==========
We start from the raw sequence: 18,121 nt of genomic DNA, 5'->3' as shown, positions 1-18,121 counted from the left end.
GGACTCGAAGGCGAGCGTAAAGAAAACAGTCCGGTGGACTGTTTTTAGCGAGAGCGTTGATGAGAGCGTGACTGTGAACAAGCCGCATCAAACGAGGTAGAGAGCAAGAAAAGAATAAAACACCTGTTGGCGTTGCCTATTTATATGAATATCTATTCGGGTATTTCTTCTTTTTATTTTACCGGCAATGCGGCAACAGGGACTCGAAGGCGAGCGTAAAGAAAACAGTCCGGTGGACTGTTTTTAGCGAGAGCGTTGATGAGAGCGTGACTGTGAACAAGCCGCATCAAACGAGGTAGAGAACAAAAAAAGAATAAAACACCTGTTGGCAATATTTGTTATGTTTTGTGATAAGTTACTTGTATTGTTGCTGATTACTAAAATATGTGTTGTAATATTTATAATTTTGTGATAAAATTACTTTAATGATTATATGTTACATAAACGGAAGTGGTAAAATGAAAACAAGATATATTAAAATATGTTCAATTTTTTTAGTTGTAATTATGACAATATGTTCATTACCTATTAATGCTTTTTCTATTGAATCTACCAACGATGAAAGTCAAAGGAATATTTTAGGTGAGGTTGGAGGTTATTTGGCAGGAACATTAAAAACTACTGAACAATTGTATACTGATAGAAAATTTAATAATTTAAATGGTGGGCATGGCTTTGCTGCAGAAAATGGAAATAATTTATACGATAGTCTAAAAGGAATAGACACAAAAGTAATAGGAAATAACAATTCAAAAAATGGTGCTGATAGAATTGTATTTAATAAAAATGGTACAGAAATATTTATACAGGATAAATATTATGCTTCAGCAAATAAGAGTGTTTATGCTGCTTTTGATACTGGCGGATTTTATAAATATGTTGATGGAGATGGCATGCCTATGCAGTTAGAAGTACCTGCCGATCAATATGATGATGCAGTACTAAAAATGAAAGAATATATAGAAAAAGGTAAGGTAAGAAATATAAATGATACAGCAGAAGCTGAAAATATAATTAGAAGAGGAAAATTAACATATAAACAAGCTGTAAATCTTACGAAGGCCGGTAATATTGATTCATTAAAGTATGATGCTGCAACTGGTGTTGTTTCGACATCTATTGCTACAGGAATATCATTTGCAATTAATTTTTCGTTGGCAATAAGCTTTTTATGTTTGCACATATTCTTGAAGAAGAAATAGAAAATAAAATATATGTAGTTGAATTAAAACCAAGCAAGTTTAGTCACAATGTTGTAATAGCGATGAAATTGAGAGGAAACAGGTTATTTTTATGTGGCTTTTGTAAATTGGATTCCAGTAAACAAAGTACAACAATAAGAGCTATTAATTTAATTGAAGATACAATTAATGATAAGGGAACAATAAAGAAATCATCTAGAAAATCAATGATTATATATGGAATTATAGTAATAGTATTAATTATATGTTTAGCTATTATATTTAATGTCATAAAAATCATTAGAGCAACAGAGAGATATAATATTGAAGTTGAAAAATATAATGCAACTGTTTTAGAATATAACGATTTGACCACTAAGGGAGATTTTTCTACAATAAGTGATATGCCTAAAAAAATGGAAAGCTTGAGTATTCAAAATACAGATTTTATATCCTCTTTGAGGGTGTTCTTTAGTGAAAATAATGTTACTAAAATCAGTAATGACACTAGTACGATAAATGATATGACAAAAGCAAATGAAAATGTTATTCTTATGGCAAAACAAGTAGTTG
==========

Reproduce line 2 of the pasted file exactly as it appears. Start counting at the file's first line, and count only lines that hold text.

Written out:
GGACTCGAAGGCGAGCGTAAAGAAAACAGTCCGGTGGACTGTTTTTAGCGAGAGCGTTGATGAGAGCGTGACTGTGAACAAGCCGCATCAAACGAGGTAGAGAGCAAGAAAAGAATAAAACACCTGTTGGCGTTGCCTATTTATATGAATATCTATTCGGGTATTTCTTCTTTTTATTTTACCGGCAATGCGGCAACAGGGACTCGAAGGCGAGCGTAAAGAAAACAGTCCGGTGGACTGTTTTTAGCGAGAGCGTTGATGAGAGCGTGACTGTGAACAAGCCGCATCAAACGAGGTAGAGAACAAAAAAAGAATAAAACACCTGTTGGCAATATTTGTTATGTTTTGTGATAAGTTACTTGTATTGTTGCTGATTACTAAAATATGTGTTGTAATATTTATAATTTTGTGATAAAATTACTTTAATGATTATATGTTACATAAACGGAAGTGGTAAAATGAAAACAAGATATATTAAAATATGTTCAATTTTTTTAGTTGTAATTATGACAATATGTTCATTACCTATTAATGCTTTTTCTATTGAATCTACCAACGATGAAAGTCAAAGGAATATTTTAGGTGAGGTTGGAGGTTATTTGGCAGGAACATTAAAAACTACTGAACAATTGTATACTGATAGAAAATTTAATAATTTAAATGGTGGGCATGGCTTTGCTGCAGAAAATGGAAATAATTTATACGATAGTCTAAAAGGAATAGACACAAAAGTAATAGGAAATAACAATTCAAAAAATGGTGCTGATAGAATTGTATTTAATAAAAATGGTACAGAAATATTTATACAGGATAAATATTATGCTTCAGCAAATAAGAGTGTTTATGCTGCTTTTGATACTGGCGGATTTTATAAATATGTTGATGGAGATGGCATGCCTATGCAGTTAGAAGTACCTGCCGATCAATATGATGATGCAGTACTAAAAATGAAAGAATATATAGAAAAAGGTAAGGTAAGAAATATAAATGATACAGCAGAAGCTGAAAATATAATTAGAAGAGGAAAATTAACATATAAACAAGCTGTAAATCTTACGAAGGCCGGTAATATTGATTCATTAAAGTATGATGCTGCAACTGGTGTTGTTTCGACATCTATTGCTACAGGAATATCATTTGCAATTAATTTTTCGTTGGCAATAAGCTTTTTATGTTTGCACATATTCTTGAAGAAGAAATAGAAAATAAAATATATGTAGTTGAATTAAAACCAAGCAAGTTTAGTCACAATGTTGTAATAGCGATGAAATTGAGAGGAAACAGGTTATTTTTATGTGGCTTTTGTAAATTGGATTCCAGTAAACAAAGTACAACAATAAGAGCTATTAATTTAATTGAAGATACAATTAATGATAAGGGAACAATAAAGAAATCATCTAGAAAATCAATGATTATATATGGAATTATAGTAATAGTATTAATTATATGTTTAGCTATTATATTTAATGTCATAAAAATCATTAGAGCAACAGAGAGATATAATATTGAAGTTGAAAAATATAATGCAACTGTTTTAGAATATAACGATTTGACCACTAAGGGAGATTTTTCTACAATAAGTGATATGCCTAAAAAAATGGAAAGCTTGAGTATTCAAAATACAGATTTTATATCCTCTTTGAGGGTGTTCTTTAGTGAAAATAATGTTACTAAAATCAGTAATGACACTAGTACGATAAATGATATGACAAAAGCAAATGAAAATGTTATTCTTATGGCAAAACAAGTAGTTG